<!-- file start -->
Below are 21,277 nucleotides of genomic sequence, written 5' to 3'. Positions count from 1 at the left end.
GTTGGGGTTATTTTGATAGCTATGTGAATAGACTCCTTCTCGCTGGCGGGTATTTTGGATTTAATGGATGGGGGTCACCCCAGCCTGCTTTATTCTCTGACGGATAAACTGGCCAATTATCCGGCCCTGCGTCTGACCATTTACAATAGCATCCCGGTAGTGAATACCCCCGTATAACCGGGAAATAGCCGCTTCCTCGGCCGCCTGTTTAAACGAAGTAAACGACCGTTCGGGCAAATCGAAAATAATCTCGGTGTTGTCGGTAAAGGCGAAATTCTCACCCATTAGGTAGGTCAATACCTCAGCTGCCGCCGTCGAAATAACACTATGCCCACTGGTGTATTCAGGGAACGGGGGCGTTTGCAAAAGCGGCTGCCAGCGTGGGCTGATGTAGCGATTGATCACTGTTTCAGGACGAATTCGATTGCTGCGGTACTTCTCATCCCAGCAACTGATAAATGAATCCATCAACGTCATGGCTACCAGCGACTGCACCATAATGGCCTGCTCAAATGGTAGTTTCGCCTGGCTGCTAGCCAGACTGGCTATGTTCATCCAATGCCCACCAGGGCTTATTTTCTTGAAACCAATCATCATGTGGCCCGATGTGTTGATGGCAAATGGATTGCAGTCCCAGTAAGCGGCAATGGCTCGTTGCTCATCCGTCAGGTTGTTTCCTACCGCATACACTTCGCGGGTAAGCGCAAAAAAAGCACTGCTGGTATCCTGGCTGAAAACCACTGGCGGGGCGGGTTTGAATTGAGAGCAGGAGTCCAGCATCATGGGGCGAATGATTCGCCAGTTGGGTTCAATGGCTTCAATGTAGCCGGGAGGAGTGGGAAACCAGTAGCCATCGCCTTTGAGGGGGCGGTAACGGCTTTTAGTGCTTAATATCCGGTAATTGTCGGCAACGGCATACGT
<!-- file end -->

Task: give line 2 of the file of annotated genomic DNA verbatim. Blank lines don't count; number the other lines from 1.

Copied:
GTTGGGGTTATTTTGATAGCTATGTGAATAGACTCCTTCTCGCTGGCGGGTATTTTGGATTTAATGGATGGGGGTCACCCCAGCCTGCTTTATTCTCTGACGGATAAACTGGCCAATTATCCGGCCCTGCGTCTGACCATTTACAATAGCATCCCGGTAGTGAATACCCCCGTATAACCGGGAAATAGCCGCTTCCTCGGCCGCCTGTTTAAACGAAGTAAACGACCGTTCGGGCAAATCGAAAATAATCTCGGTGTTGTCGGTAAAGGCGAAATTCTCACCCATTAGGTAGGTCAATACCTCAGCTGCCGCCGTCGAAATAACACTATGCCCACTGGTGTATTCAGGGAACGGGGGCGTTTGCAAAAGCGGCTGCCAGCGTGGGCTGATGTAGCGATTGATCACTGTTTCAGGACGAATTCGATTGCTGCGGTACTTCTCATCCCAGCAACTGATAAATGAATCCATCAACGTCATGGCTACCAGCGACTGCACCATAATGGCCTGCTCAAATGGTAGTTTCGCCTGGCTGCTAGCCAGACTGGCTATGTTCATCCAATGCCCACCAGGGCTTATTTTCTTGAAACCAATCATCATGTGGCCCGATGTGTTGATGGCAAATGGATTGCAGTCCCAGTAAGCGGCAATGGCTCGTTGCTCATCCGTCAGGTTGTTTCCTACCGCATACACTTCGCGGGTAAGCGCAAAAAAAGCACTGCTGGTATCCTGGCTGAAAACCACTGGCGGGGCGGGTTTGAATTGAGAGCAGGAGTCCAGCATCATGGGGCGAATGATTCGCCAGTTGGGTTCAATGGCTTCAATGTAGCCGGGAGGAGTGGGAAACCAGTAGCCATCGCCTTTGAGGGGGCGGTAACGGCTTTTAGTGCTTAATATCCGGTAATTGTCGGCAACGGCATACGT